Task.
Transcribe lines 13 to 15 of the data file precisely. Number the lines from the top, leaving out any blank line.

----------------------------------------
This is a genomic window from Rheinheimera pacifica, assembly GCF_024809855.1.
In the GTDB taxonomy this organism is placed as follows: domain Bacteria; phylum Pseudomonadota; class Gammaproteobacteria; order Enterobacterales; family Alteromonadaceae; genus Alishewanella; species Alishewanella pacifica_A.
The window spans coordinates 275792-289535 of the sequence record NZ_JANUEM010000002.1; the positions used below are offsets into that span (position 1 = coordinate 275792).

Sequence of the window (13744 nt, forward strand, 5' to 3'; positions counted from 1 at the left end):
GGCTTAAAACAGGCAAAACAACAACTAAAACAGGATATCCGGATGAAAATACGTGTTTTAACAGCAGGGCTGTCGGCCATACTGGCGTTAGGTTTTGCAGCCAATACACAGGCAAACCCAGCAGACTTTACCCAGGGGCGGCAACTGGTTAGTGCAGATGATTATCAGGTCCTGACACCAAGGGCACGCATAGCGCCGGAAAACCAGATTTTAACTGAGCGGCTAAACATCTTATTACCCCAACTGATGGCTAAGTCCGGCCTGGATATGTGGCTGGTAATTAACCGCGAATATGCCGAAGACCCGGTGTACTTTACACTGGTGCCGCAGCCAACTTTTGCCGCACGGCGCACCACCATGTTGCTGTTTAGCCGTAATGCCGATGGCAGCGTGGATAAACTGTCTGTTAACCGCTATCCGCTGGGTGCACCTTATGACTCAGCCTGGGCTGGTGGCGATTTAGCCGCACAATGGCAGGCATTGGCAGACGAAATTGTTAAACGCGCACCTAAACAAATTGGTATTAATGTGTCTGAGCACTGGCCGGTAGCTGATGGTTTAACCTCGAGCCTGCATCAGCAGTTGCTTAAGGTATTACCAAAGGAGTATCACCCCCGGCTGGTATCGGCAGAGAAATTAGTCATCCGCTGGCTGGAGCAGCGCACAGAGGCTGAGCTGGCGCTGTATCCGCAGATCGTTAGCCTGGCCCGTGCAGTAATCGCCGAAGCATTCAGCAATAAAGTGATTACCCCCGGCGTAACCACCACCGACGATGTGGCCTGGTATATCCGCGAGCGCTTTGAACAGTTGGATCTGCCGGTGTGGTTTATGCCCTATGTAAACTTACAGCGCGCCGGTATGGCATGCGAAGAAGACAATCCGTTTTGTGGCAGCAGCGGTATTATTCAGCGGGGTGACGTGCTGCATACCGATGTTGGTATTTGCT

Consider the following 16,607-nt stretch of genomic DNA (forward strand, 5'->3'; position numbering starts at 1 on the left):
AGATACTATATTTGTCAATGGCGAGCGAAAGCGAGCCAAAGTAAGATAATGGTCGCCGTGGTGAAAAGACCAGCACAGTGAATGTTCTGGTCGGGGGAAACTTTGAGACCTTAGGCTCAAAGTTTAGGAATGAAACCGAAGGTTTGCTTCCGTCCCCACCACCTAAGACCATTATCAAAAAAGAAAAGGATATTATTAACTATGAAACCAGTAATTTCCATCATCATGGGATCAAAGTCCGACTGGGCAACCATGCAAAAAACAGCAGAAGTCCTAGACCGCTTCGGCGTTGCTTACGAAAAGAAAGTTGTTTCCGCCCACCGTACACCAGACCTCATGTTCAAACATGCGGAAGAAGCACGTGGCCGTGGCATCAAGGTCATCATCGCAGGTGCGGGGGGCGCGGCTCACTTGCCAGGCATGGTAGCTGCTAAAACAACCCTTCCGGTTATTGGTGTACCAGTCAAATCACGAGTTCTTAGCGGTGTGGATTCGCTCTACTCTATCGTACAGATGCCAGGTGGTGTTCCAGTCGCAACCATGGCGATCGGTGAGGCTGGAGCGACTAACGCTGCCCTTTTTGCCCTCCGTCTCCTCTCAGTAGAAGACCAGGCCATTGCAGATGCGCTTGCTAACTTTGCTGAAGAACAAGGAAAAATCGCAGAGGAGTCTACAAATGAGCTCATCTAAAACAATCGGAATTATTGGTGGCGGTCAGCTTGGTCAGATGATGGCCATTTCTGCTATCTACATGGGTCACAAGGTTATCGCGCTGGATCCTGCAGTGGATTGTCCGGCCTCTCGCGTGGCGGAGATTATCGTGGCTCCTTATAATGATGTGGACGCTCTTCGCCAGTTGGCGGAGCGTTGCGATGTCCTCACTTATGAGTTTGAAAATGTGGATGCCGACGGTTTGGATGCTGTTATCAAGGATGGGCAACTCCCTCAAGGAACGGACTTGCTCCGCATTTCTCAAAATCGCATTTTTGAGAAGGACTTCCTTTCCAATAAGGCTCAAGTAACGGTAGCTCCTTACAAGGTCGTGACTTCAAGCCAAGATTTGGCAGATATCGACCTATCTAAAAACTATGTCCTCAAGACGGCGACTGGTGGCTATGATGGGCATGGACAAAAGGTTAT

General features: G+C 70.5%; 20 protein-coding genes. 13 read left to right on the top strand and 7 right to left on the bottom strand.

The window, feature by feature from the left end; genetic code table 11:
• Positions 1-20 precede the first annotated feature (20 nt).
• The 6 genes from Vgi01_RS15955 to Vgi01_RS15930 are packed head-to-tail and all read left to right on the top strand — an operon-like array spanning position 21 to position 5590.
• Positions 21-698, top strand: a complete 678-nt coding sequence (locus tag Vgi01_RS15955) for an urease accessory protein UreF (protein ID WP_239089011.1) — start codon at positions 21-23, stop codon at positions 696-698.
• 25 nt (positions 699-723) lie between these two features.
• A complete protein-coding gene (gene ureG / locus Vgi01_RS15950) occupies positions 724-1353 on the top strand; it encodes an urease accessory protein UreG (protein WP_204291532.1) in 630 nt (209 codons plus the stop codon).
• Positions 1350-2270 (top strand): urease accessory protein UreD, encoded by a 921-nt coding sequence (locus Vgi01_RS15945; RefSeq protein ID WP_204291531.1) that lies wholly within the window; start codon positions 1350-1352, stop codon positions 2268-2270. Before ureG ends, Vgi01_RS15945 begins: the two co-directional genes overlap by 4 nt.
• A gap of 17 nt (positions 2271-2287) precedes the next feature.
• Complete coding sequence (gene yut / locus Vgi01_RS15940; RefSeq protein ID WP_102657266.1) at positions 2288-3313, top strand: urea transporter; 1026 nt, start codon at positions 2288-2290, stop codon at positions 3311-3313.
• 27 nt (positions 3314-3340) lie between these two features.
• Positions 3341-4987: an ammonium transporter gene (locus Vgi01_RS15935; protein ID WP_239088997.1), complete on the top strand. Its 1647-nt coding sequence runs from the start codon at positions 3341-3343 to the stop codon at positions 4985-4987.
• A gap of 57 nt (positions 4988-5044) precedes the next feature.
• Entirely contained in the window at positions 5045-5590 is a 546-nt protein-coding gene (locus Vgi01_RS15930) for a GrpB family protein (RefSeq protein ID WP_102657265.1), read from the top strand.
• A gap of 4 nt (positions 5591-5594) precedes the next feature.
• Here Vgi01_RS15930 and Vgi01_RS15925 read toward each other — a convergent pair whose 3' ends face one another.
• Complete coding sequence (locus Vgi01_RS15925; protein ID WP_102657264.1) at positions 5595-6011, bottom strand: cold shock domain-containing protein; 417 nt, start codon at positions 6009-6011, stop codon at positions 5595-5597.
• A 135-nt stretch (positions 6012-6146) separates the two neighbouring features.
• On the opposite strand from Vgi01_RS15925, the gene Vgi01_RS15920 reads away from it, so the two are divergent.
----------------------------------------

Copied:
• 25 nt (positions 699-723) lie between these two features.
• A complete protein-coding gene (gene ureG / locus Vgi01_RS15950) occupies positions 724-1353 on the top strand; it encodes an urease accessory protein UreG (protein WP_204291532.1) in 630 nt (209 codons plus the stop codon).
• Positions 1350-2270 (top strand): urease accessory protein UreD, encoded by a 921-nt coding sequence (locus Vgi01_RS15945; RefSeq protein ID WP_204291531.1) that lies wholly within the window; start codon positions 1350-1352, stop codon positions 2268-2270. Before ureG ends, Vgi01_RS15945 begins: the two co-directional genes overlap by 4 nt.